Tag: social security
Rep. Mike Johnson

'Work Till You Drop Dead': GOP Budget Torches Social Security -- And IVF

The Republican Study Committee has released its proposed 2025 budget which would take an ax to major elements of the social safety net, healthcare system, and civil rights, while affecting nearly every American, either now or in the future.

Calling it “Fiscal Sanity to Save America,” the budget proposal from the far-right MAGA-affiliated group of about 170 House Republicans would effectively create a national abortion ban and ban on in-vitro fertilization procedures (IVF) by creating legal protections for human embryos starting at “the moment of fertilization.” It mentions the word “abortion” 77 times.

House Speaker Mike Johnson is a member and former chairman of the Republican Study Committee.

“The House GOP Study Committee (largest House GOP bloc) released a budget endorsing the Life at Conception Act, which would provide 14th amendment legal protections at every stage of life,” explained Joseph Zeballos-Roig, Semafor’s domestic policy and politics reporter. “Amounts to near-total ban on abortions with no IVF exceptions.”

Rep. Bill Pascrell (D-NJ) blasted the Republican Study Committee’s budget.

“Wow today a group comprising 80% of republicans in Congress explicitly endorsed a far-right bill that would impose a national abortion ban and outlaw birth control and in vitro fertilization IVF,” he wrote on X.

“Just now 80% of republicans in Congress called for raising the retirement age and tying social security to life expectancy. Republicans want you to work until you drop dead,” he added minutes later.

“The new budget also calls for converting Medicare to a ‘premium support model,’ echoing a proposal that Republican former Speaker Paul Ryan had rallied support for,” NBC News reports. “Under the new RSC plan, traditional Medicare would compete with private plans and beneficiaries would be given subsidies to shop for the policies of their choice. The size of the subsidies could be pegged to the ‘average premium’ or ‘second lowest price’ in a particular market, the budget says.”

“The plan became a flashpoint in the 2012 election, when Ryan was GOP presidential nominee Mitt Romney’s running mate, and President Barack Obama charged that it would ‘end Medicare as we know it.’ Ryan defended it as a way to put Medicare on better financial footing, and most of his party stood by him.”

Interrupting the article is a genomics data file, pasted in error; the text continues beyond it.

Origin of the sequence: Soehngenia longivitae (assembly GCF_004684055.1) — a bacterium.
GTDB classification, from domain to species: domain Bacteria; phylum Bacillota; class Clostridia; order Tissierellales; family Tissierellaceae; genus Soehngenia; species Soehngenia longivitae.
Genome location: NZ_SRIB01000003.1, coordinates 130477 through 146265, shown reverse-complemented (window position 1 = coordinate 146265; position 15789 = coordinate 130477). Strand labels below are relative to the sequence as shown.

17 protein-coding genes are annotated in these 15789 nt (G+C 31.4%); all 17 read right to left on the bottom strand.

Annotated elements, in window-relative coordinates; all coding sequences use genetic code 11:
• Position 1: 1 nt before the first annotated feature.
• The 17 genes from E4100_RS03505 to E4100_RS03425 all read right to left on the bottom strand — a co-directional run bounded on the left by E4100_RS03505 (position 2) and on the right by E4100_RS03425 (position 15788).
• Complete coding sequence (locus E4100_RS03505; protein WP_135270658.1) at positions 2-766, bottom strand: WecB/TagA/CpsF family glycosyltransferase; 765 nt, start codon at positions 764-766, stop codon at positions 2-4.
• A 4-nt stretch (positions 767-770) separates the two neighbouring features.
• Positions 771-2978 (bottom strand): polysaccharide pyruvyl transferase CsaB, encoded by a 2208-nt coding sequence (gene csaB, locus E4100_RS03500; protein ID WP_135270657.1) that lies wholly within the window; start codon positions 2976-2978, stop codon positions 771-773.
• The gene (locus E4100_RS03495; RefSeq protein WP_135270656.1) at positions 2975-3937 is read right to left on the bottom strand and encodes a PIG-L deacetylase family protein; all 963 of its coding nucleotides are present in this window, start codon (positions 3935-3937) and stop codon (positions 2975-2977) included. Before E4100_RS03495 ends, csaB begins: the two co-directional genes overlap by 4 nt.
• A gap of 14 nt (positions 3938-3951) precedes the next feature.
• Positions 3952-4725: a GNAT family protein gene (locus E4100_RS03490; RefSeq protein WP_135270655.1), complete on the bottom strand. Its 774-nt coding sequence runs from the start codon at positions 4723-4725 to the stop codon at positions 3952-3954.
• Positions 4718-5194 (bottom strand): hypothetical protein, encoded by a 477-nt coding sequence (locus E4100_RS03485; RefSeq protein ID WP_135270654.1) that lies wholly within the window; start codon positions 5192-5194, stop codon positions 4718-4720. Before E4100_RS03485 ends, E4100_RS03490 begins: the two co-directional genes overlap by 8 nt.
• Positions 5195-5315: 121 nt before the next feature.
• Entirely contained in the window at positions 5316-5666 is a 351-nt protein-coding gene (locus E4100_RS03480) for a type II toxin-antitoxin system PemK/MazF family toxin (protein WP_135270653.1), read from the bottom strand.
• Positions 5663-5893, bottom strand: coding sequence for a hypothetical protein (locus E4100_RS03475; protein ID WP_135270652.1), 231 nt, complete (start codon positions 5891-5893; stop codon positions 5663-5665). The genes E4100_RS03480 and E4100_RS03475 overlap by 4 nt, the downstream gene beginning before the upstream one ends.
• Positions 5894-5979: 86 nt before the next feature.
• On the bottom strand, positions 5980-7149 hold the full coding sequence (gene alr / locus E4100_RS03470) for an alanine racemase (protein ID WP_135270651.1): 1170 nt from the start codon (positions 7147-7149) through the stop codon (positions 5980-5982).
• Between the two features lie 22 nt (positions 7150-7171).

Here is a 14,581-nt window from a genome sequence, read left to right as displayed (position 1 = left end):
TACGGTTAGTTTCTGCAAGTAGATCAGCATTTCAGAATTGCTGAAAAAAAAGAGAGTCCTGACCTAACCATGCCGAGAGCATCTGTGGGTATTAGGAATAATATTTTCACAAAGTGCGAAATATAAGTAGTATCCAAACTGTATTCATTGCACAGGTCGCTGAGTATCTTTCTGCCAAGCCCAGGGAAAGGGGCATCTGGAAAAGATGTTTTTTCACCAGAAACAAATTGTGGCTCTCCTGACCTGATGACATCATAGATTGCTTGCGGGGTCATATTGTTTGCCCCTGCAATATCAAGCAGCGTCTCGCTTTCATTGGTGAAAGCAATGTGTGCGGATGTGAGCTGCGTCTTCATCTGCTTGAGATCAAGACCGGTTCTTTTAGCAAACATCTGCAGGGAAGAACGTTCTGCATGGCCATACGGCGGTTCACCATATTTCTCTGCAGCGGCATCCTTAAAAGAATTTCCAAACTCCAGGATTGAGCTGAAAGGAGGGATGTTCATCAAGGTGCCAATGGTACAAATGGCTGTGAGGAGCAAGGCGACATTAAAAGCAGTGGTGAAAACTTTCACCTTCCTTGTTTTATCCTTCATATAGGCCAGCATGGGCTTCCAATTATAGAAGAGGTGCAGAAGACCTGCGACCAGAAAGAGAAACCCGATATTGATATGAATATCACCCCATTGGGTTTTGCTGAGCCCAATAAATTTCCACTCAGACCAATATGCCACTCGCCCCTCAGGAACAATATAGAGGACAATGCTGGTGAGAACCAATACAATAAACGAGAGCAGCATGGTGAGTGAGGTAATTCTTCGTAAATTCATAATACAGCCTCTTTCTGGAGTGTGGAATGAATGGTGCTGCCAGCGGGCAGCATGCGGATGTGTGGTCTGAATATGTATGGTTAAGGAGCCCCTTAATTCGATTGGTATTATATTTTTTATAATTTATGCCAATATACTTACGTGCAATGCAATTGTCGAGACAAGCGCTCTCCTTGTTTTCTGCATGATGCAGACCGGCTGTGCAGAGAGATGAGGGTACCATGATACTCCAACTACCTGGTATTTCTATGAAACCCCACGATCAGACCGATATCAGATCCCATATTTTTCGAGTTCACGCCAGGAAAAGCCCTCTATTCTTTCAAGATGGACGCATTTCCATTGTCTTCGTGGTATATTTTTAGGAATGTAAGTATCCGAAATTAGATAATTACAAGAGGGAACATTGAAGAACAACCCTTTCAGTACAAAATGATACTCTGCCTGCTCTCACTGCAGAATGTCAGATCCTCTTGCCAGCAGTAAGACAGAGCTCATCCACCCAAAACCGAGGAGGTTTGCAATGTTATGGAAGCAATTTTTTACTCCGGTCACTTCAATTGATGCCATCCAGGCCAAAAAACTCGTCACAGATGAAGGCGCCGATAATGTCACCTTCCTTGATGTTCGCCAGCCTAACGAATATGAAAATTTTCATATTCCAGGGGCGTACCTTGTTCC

Award-winning journalist Laurie Garrett observes the Republican Study Committee’s budget “cuts $1.5 trillion from Social Security,” “raises Medicare costs & cuts caps on pharma fees,” “cuts Medicaid, ACA/Obamacare & the Children’s Health Insurance Prog by $4.5 trillion over 10 years,” “creates $5.5 trillion in tax cuts for the rich and corporations,” “eliminates all clean energy tax incentives,” and “raises Social Security Retirement age to 69.”

Rep. Jan Schakowsky (D-IL) wrote: “Social Security is NOT an entitlement. Americans pay into the program with each and every paycheck. Raising the Social Security retirement age is yet another way the extremists in the GOP are trying to take away your hard-earned money.”

The House Democratic Whip, Rep. Katherine Clark (D-MA) summed it up this way:

“The MAGA GOP’s three-point plan:

– Raise the retirement age.
– Cut Social Security.
– Line the pockets of billionaires.

Democrats are going to stop them.”

Reprinted with permission from Alternet.

Poll Shows Even Republicans Don't Trust GOP To Protect Social Security

Poll Shows Even Republicans Don't Trust GOP To Protect Social Security

A new survey from Navigator Research doesn’t just show how strongly voters feel about protecting Social Security and Medicare, but it also shows how much voters don’t trust Republican lawmakers to do it. And that’s including a solid majority — 61 percent —of Republicans.

The survey finds that 75 percent of registered voters are either somewhat or very concerned that congressional Republicans “passed a tax plan that gave record-breaking tax breaks to the wealthiest individuals and biggest corporations, but would result in cuts to programs that people count on like Social Security and Medicare.” Supporting tax breaks for the wealthy at the cost of Social Security and Medicare are the most concerning positions of Republicans in Congress on the issue of taxes.